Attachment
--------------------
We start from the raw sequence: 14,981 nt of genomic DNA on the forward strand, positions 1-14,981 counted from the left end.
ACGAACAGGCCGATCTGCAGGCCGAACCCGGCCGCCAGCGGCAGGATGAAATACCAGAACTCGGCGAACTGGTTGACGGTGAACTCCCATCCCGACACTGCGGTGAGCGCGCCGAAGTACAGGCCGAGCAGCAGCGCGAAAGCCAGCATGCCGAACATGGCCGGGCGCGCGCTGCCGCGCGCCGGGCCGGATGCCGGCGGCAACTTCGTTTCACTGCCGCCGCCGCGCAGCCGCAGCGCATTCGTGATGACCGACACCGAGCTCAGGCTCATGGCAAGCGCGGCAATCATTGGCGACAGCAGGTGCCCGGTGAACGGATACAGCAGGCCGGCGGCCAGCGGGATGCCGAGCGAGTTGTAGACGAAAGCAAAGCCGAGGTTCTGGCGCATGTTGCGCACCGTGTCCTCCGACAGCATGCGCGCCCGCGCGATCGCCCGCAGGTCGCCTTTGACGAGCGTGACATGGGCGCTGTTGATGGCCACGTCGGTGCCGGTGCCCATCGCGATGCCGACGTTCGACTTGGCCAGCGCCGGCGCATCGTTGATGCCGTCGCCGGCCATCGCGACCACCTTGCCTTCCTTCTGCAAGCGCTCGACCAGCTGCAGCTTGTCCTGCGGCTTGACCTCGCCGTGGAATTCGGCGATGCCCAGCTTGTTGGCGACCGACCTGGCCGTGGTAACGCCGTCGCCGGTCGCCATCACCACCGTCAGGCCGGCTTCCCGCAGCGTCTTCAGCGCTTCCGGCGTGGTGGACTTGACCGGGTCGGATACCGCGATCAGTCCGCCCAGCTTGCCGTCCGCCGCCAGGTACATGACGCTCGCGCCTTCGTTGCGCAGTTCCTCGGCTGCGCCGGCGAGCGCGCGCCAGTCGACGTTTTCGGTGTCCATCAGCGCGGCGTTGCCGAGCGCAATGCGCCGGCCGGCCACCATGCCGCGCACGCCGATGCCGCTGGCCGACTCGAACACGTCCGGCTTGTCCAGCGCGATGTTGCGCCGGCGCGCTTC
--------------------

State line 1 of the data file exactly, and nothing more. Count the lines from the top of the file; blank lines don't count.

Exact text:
We start from the raw sequence: 14,981 nt of genomic DNA on the forward strand, positions 1-14,981 counted from the left end.